The immigration card is called a landing card in the UK. It has nothing to do with a visa.
Student or Learner
Tomorrow is D-day. To make my trip through immigration go smoother, I researched some useful expressions. These are frequently asked questions at the airport, and I practiced, practiced,
1. May I see your immigration card and passport?
2. What's the purpose of your trip?
3. How long will you stay?
4. Do you have a return ticket to Korea?
5. Do you have anything to declare?
When you say "immigration card" at the airport, does it mean "visa" or "report card to be filled out before going through the immigration desk"?
The card that you fill in when you arrive at a foreign country, to be given to the immigration officer, is called a disembarkation/arrival card.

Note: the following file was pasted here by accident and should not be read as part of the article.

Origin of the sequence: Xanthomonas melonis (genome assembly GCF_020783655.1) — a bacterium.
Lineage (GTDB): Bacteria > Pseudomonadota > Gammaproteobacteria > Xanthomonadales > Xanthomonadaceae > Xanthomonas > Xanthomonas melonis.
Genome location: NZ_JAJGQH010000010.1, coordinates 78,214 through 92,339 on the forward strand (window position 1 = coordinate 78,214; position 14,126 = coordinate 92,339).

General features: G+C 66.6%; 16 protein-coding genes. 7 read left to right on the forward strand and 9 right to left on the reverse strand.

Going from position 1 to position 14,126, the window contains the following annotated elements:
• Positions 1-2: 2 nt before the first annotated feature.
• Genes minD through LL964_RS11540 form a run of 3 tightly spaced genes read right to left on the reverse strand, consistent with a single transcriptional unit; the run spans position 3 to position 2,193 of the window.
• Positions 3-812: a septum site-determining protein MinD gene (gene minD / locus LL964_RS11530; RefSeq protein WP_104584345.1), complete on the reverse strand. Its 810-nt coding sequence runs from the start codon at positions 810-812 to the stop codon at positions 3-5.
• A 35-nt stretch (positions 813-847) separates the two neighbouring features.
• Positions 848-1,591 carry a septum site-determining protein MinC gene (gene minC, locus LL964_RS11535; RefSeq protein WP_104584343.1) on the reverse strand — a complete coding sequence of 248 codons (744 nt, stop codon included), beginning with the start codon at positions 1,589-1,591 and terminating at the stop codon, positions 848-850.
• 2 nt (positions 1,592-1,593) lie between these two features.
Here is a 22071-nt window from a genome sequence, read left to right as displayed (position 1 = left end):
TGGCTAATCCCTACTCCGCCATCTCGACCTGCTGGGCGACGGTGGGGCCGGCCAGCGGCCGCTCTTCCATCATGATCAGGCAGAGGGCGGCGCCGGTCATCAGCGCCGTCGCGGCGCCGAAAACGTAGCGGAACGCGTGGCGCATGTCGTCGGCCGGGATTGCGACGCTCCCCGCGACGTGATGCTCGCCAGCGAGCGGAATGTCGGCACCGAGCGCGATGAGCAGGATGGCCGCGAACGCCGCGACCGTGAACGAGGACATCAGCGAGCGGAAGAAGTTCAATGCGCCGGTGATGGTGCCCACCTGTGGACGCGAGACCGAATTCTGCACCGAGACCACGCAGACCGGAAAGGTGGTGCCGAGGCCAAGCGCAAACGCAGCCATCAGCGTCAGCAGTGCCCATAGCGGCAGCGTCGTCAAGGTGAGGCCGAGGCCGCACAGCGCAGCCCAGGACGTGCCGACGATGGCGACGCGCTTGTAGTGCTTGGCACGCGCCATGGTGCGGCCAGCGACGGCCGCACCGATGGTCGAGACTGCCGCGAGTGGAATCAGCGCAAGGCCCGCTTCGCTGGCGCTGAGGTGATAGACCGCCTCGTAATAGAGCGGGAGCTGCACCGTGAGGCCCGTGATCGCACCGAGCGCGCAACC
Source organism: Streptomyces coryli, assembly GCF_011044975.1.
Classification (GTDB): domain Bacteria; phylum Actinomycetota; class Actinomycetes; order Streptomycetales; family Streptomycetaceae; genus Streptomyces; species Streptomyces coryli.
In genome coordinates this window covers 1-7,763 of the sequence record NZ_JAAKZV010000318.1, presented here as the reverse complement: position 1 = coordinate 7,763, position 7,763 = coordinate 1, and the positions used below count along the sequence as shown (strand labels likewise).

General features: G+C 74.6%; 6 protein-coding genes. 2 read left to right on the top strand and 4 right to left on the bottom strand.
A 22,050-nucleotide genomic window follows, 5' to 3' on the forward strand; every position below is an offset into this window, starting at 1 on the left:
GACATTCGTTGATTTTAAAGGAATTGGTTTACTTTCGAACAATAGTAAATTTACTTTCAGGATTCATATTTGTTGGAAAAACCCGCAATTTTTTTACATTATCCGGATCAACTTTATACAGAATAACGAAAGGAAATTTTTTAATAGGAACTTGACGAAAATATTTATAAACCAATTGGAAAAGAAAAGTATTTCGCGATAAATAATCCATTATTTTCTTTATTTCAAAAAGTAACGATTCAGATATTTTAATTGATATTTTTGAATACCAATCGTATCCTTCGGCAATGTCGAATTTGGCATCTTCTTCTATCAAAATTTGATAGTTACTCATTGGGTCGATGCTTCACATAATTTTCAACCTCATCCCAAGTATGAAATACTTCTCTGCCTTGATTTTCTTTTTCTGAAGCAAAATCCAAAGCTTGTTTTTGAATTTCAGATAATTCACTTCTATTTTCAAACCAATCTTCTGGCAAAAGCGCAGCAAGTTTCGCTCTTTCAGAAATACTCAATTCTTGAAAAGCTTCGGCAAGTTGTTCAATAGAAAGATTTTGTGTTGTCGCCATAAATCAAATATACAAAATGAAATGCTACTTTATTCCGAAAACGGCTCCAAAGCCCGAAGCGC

I am not a teacher.
It might be called an disembarkation/arrival card in other countries, but Piscean is right - in the UK, you have to complete a landing card on arrival.
Remember - if you don't use correct capitalisation, punctuation and spacing, anything you write will be incorrect.
Everybody (citizen or not) has to fill in the customs form when entering the US. Foreigners need to fill in the I-94 (or I-94W) immigration forms.